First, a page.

As may be seen from the table above, by end of last year, a total of 135 divestiture transactions were concluded. Liquidations and companies struck off the register were 39. From a total 96 PEs therefore, the process so far has generated Shs640, 314bn. Divestiture costs including settlement of terminal benefits total Shs. 567,186bn.  An additional Shs. 48,060bn was contributed towards the Energy Fund. The outstanding liabilities majority of which are terminal benefits’ claims largely premised on legal claims total Shs239, 125bn. The entire accountability process for the resources generated and spend by the PU is the subject of annual audits and its related audited reports are on record with Parliament of Uganda.

 

Outstanding

A total 25 PEs remains to be divested in accordance with the PERD ACT. There has been efficiency and performance improvement that have been registered in some of these companies as a result of rigorous reforms and performance monitoring. There is an on-going process to rationalize; reclassify and reposition some entities in line with new national policies and interests. Companies that fall under this category despite being in the PERD ACT include National Water and Sewerage Corporation, National Enterprise Corporation, Uganda Air Cargo and Uganda Development Bank among others.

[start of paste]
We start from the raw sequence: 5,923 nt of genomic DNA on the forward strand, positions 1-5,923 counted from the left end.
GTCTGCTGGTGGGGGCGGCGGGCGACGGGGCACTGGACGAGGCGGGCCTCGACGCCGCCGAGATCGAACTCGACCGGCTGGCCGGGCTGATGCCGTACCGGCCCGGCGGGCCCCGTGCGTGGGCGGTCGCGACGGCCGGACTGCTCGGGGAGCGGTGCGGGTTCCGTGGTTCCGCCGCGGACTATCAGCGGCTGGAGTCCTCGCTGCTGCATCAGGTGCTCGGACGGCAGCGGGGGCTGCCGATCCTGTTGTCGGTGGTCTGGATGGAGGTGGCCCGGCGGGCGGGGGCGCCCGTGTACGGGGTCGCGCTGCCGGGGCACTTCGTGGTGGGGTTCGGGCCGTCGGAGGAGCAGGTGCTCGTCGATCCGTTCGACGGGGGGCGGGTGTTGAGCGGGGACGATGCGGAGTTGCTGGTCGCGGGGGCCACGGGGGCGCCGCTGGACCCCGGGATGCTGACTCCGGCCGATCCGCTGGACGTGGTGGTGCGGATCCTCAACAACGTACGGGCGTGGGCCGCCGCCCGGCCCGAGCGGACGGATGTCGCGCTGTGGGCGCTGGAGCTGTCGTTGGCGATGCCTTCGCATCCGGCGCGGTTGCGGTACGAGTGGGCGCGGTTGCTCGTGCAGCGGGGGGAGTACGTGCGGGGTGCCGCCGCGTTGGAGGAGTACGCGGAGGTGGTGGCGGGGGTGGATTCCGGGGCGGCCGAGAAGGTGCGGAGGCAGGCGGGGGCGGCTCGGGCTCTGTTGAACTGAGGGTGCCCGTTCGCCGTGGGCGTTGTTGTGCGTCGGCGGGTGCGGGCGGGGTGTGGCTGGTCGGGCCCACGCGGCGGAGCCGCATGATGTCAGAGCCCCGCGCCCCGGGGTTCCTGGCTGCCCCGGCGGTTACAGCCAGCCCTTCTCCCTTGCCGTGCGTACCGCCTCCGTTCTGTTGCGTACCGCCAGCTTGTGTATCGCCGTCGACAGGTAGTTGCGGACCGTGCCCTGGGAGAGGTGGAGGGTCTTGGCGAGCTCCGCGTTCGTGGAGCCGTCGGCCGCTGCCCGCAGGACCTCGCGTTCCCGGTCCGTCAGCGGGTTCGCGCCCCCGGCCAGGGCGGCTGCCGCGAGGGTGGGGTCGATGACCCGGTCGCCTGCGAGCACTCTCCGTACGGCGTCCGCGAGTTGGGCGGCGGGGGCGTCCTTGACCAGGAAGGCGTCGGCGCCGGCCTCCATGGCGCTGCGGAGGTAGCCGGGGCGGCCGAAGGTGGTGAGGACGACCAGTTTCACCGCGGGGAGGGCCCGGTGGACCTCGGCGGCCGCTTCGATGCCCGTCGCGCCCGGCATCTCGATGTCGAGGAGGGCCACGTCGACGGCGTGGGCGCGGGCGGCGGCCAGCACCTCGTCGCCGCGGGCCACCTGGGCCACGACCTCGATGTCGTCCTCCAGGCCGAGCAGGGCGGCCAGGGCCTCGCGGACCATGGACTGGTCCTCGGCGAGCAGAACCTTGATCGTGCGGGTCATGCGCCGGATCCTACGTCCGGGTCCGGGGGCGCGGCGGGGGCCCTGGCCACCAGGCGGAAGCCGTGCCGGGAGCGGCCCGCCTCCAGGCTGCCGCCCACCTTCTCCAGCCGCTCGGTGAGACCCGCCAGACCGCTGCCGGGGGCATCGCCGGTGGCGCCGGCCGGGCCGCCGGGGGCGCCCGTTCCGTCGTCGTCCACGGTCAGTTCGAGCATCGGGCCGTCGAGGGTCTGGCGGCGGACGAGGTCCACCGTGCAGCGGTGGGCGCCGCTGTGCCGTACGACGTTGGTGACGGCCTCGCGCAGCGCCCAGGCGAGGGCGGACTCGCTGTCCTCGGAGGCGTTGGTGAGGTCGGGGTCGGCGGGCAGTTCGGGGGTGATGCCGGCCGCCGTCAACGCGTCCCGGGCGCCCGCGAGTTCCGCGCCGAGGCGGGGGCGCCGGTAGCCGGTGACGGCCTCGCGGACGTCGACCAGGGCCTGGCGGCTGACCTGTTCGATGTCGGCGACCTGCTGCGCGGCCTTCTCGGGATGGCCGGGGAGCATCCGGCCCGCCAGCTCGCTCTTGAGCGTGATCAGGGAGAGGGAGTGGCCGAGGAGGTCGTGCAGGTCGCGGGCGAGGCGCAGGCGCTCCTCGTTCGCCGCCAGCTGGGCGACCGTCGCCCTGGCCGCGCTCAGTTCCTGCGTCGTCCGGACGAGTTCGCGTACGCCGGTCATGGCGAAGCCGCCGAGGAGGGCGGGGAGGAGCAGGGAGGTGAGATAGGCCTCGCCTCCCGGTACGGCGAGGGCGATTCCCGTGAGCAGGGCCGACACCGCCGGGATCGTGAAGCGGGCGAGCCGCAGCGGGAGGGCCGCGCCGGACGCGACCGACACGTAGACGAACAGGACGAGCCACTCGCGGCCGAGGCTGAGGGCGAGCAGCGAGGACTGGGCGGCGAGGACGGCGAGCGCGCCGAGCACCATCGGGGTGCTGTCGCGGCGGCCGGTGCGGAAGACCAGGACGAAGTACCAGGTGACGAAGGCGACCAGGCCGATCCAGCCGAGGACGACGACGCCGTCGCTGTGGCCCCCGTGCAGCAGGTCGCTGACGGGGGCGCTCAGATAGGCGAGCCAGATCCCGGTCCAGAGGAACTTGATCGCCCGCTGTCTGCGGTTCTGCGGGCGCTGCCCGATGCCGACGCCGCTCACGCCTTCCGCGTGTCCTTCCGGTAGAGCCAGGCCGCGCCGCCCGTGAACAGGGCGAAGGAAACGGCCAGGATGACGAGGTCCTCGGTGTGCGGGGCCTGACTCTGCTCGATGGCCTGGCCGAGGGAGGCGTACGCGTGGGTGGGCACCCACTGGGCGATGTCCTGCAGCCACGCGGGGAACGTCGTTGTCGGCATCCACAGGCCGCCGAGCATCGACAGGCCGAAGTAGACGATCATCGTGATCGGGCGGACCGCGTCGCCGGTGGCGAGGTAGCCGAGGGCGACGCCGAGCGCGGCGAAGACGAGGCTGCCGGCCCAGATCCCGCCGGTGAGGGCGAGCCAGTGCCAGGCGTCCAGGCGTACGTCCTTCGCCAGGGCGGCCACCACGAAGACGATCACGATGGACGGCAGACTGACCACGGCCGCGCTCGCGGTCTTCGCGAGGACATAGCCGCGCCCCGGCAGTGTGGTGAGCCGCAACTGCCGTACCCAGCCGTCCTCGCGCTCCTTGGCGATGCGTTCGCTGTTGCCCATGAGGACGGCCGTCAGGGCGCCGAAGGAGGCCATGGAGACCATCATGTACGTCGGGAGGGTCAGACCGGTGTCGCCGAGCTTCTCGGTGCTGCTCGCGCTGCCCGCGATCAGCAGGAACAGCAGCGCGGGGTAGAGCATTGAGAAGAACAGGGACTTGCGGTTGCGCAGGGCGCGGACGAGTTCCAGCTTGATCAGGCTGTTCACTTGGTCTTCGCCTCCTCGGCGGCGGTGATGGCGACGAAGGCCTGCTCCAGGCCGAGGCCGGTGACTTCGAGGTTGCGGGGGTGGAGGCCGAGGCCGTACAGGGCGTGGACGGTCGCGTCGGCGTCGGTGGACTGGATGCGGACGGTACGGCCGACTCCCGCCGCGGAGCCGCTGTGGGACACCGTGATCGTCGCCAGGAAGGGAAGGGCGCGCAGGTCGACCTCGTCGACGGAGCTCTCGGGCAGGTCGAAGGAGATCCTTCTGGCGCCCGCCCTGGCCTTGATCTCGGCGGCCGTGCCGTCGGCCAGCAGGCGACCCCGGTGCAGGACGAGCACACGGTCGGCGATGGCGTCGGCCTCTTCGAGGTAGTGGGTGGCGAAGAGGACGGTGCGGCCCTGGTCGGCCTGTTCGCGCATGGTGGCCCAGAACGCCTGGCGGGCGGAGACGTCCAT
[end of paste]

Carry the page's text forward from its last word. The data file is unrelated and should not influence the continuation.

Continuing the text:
Other benefits

The achievements of the policy may be analysed from two broad aspects. The Micro level achievements that focus on the improved performance of the divested and/or reformed enterprises and the Macro level impact that looks at the contribution of the policy to other areas of the economy.

 

Micro level

As earlier stated, 96 divestitures have to date generated Shs640, 314bn. In addition, government role in commercially oriented Public Enterprises has substantially reduced hence increasing private sector participation. The process has also brought in some proceeds that are being applied to settle part of the sector’s liabilities.